Bill Arnott with a half empty glass of Dark Mild.
Bill Arnott with a half empty glass of Dark Mild. Lester Black

Mild was once one of the world’s most popular beers. This malty, lightly hopped and highly sessionable beer accounted for more than 75 percent of all beer brewed in Britain in the 1930s, according to Brian Glover’s entry in the Oxford Companion to Beer.

That’s not the case anymore. Hardly any breweries produce mild, and very few drinkers will actually order one, even in its native Britain. But that’s about to change. For the next month, Seattle is going to look a little bit more like early 20th Century London, with pints full of mild at some of Seattle’s better beer bars. Why the sudden growth of mild’s popularity in Seattle?

Blame Machine House Brewing.

The Seattle brewery throws a month-long event called “March Mildness,” where bars around the city tap casks of Machine Houses’s Dark Mild, and craft beer fans get punch cards and stamps for every mild they drink. If you earn enough stamps, you can get a March Mildness pub glass or a T-shirt. I’m not usually a fan of marketing gimmicks and punch cards, but this is celebrating one of Seattle's most overlooked beers, so in this context, I'm okay with it.

Dark Mild drinks with the full roasted flavor of a porter or a stout, but with hardly any perceived bitterness. It has a surprisingly light and balanced body given the beer’s jet-black color. And at only 3.7% alcohol, you can keep drinking one pint after another. In fact, this beer almost commands you to drink more of it, as each sip seems to leave you wanting another. It’s a beguiling quality that most beers lack.

The local beer industry definitely knows about Dark Mild—local social media circles are swirling with photos of March Mildness punchcards after just five days into the month. But not enough Seattleites outside of the beer community celebrate this balanced beauty of a beer. You can order a pint of Dark Mild at Machine House’s Georgetown Brewery, at their new pub in the Central District, or at nearly a dozen participating bars around the city. The event culminates in a party on March 31 at Machine House's Georgetown location. If all goes as planned, there will be a Machine House-Floodland collab beer at the party.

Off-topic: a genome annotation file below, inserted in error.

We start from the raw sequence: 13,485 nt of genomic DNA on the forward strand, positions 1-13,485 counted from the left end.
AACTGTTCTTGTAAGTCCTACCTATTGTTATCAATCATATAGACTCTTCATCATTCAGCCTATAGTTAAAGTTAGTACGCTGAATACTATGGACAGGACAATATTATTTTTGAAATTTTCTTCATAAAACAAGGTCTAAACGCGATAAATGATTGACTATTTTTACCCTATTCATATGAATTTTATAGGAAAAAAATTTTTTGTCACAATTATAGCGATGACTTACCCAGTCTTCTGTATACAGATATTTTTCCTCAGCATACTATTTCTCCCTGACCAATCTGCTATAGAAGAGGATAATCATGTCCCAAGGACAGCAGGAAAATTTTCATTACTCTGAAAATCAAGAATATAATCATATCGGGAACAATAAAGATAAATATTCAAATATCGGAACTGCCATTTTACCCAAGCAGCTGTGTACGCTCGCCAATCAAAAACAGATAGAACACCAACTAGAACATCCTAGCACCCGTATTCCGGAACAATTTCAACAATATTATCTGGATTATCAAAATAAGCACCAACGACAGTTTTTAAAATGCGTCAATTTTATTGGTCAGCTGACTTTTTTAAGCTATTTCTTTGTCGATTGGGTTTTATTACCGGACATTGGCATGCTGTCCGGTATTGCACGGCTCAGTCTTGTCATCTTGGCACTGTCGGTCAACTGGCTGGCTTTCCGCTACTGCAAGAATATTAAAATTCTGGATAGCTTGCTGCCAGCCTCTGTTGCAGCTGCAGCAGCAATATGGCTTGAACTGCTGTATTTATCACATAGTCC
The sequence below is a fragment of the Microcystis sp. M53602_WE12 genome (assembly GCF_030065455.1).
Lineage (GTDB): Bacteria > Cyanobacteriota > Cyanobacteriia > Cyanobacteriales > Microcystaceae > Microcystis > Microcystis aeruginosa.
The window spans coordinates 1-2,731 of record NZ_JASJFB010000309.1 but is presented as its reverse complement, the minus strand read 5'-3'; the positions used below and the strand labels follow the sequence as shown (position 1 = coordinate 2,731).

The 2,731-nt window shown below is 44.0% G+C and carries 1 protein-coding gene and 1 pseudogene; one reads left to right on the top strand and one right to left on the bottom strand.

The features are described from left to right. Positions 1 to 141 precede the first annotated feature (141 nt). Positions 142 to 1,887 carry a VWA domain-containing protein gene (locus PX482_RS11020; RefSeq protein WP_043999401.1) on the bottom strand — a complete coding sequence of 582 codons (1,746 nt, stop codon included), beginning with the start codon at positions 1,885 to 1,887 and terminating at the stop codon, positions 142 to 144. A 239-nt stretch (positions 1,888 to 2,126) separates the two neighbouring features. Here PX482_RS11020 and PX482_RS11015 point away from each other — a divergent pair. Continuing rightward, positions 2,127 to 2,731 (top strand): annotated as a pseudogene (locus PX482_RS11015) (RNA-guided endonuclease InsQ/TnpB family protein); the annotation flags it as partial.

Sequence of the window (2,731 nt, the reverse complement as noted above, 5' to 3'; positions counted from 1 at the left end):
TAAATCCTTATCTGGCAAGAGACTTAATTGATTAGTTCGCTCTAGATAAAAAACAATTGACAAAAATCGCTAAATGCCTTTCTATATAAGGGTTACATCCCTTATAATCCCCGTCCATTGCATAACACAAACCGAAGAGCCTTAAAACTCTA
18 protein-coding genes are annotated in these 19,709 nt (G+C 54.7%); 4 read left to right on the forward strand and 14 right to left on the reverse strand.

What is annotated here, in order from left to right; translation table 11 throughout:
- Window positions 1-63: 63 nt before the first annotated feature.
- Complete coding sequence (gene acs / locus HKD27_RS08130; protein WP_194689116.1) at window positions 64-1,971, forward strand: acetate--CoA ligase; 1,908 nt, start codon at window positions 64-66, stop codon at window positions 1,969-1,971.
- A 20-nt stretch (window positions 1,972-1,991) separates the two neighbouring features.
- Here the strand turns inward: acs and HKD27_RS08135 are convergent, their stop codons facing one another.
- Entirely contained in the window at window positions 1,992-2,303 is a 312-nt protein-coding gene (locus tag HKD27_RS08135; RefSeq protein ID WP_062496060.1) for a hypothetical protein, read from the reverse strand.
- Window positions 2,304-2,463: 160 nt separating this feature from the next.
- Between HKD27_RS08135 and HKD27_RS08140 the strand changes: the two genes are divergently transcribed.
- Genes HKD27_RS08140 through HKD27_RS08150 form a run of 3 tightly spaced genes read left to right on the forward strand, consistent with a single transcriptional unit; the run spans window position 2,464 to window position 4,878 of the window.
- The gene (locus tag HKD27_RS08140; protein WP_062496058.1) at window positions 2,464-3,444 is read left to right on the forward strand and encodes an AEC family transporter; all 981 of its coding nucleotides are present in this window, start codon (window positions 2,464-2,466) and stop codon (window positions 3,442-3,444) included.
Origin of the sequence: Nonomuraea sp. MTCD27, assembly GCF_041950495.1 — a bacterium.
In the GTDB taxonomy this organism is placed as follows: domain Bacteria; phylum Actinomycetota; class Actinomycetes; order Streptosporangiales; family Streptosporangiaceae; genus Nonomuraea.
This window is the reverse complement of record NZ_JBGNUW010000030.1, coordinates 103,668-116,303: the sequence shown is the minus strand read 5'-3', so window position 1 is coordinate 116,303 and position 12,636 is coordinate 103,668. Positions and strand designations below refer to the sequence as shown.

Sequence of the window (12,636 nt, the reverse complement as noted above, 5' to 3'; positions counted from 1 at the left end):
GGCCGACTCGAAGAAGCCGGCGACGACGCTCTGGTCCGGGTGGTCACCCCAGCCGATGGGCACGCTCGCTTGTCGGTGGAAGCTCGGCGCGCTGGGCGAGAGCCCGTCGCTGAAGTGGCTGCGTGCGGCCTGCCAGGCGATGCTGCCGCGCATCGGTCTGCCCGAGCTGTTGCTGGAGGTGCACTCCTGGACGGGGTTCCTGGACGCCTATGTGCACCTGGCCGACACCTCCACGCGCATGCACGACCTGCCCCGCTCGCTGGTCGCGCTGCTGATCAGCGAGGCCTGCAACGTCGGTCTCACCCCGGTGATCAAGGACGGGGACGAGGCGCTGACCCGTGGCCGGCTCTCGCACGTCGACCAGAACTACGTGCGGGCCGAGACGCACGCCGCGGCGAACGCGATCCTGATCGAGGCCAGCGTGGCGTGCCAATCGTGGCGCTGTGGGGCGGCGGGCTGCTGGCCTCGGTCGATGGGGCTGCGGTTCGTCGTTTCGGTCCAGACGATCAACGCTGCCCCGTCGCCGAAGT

I caught up with Bill Arnott, Machine House’s founder, over e-mail to learn more about Dark Mild. I would have conducted this interview in person, but Bill was last seen walking around his brewery with the quiet intentionality of a British man in a hurry while he simultaneously bartended and brewed a batch of Dark Mild.

Bill pulling a pint of cask ale at his Georgetown Brewery.
Bill pulling a pint of cask ale at his Georgetown Brewery. Lester Black
Where does your Dark Mild recipe come from?

It comes from Machine House! But in making the recipe I was heavily influenced by the Mild we brewed at my old brewery in Norfolk, Tipples Brewery. It was called The Hanged Monk. Really opened my mind to the beer style, which doesn't have a great reputation, especially for people under the age of 70. But 3.4-3.8% ABV, with full, delicious complex malty flavor and slightly dry finish, it's just great and there's not much else out there like it.

Mild is an overlooked beer style that few people outside of the beer community know about. Why do you brew a beer that not a lot of customers are looking for?

Mostly, I just brew it because I know that it is really good and if people are open-minded enough to try it, then a lot of them will like it, despite it not being a popular or well-known style. Like a lot of our beers, it is relatively low alcohol but tastes great, which is still hard to find here. I like that Machine House can bring something a bit different to the beer scene, I have never had an interest in making what’s popular because there’s about a million other brewers doing the same thing. It’s also just a little bit of a 'fuck you' to the dominant culture of the craft beer scene, which has always been an inane hyper masculine merry-go-round of bros bragging about the size of their Double IPAs, or whatever. In my mind, making Dark Mild somewhat subverts that stuff and maybe erodes that culture in a small way.

What was the inspiration for March Mildness? Are you just trying to trick us into buying a bunch of your beer in March?

Haha yes, exactly. I think my friend Thom came up with the pun one day while we were landscaping. Then we eventually thought up this thing where people just had to drink quite a few milds, just for the fun of it. Then we made T-shirts, glasses, and people just got really into it. In some ways it’s all pretty silly, but I love that we can take the time to celebrate and appreciate this beer that I am really proud of, but still doesn't get that much attention. March Mildness gets some hype but it’s still not the easiest thing to sell someone.

Do you have any special beers that you are making for the March Mildness final event?

Planning to brew a historic Mild recipe with Adam from Floodland next week, ideally in time for our Wild Mild Party on the 31st. As long as neither of us flake out, or something goes wrong... Otherwise, just lots of our classic Dark Mild.